In 2001 the company divested its military heater division to a U.S. based manufacturer. As part of the sales agreement, the company negotiated a royalty and supply contract with the purchaser for key components of the heater product.
In 2002 the purchaser was successful in obtaining follow-on orders from the U.S. military, which marked the commencement of the company’s supply agreement. In 2002 this supply contract generated $2.1 million of revenue. It is expected that this agreement will provide a multi-year revenue stream to the company, and in the process, add stability to its revenue base which historically has been dependent on securing larger intermittent orders.
The fuel cell division reported revenue of $0.5 million in 2002 which was derived from the company’s contract with the Propane Education and Research Council for contract research on propane-fuelled SOFC applications. The company expects to complete this US$500,000 contract in the first half of 2003.
A gross margin of $8.7 million (39.7 percent of revenue) was generated in 2002, an increase of 77 percent compared to the gross margin of $4.9 million (31.8 percent of revenue) in the prior year. International orders, primarily in the Middle East and South America, accounted for the margin improvement. The company’s generators typically attract premium pricing in certain applications and geographic regions due to their uniqueness as a very reliable remote power source.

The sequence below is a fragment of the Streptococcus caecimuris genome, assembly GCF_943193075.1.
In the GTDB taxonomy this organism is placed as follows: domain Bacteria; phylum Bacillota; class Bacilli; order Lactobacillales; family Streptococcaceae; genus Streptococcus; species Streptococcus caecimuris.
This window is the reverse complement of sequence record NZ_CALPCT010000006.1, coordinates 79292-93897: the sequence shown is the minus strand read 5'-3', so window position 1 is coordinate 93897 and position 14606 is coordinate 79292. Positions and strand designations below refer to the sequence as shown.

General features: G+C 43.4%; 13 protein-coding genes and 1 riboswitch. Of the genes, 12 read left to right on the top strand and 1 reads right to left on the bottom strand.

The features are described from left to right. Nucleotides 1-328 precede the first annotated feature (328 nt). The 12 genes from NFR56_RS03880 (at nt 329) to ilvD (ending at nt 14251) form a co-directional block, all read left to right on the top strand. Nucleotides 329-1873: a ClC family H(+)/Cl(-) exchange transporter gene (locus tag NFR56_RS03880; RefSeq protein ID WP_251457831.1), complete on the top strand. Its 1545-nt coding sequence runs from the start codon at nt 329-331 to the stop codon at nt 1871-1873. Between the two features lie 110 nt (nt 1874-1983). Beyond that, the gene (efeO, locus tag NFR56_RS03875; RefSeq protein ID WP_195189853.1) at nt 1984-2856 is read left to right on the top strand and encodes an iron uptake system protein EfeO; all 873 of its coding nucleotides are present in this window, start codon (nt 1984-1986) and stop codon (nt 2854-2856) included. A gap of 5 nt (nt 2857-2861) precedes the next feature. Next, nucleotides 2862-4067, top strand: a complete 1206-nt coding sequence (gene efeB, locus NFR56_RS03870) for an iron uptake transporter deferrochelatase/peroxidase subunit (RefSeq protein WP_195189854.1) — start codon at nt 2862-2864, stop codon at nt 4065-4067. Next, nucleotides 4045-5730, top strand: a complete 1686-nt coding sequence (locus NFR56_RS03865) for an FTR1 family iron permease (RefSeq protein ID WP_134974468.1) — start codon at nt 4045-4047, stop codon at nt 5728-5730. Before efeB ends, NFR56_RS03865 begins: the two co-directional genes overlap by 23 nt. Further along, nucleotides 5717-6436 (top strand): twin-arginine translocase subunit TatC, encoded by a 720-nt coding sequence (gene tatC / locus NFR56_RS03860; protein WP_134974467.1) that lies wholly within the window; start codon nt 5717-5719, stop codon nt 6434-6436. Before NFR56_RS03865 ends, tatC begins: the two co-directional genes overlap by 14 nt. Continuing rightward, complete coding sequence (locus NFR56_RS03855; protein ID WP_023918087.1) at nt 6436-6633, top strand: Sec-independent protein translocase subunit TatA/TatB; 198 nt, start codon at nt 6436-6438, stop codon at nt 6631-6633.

The gross margin in 2002 was also positively affected by the receipt of the GAIL contract holdback due to the fact that most of its associated costs were expensed in the prior year because of their non-refundable nature.
Investment income of $2.9 million was generated in the current year on an average cash and short-term investment balance of $108.2 million. Lower money market returns together with a decreasing cash and short-term investment position accounted for the reduction in investment income from $5.9 million in the prior year.
Research, engineering and product development costs in aggregate were $23.3 million in the current year, of which the fuel cell division and generator division accounted for $22.2 million and $1.1 million respectively.
In the prior year these divisions reported expenditures of $14.0 million and $1.1 million respectively. In previous years and in the first nine months of 2002, Global strategically increased its fuel cell related expenditures for purposes of attaining its product commercialization targets with respect to timing, product cost and reliability.
To this end, Global increased its engineering and technical staff during 2001 and 2002. Furthermore, the company incurred manufacturing and material costs of producing eight prototypes for internal and external testing in 2002 and early 2003.
In late 2002, however, in recognition of difficult capital markets and the challenge they may pose to raising future equity capital, the company rationalized its expenditures on non-core fuel cell development programs. After implementing this downsizing in November 2002, the company ended 2002 with 148 personnel directly involved in fuel cell development, a decrease of 33 positions from our peak staffing levels in mid-2002 and a modest increase of four positions from the beginning of 2002.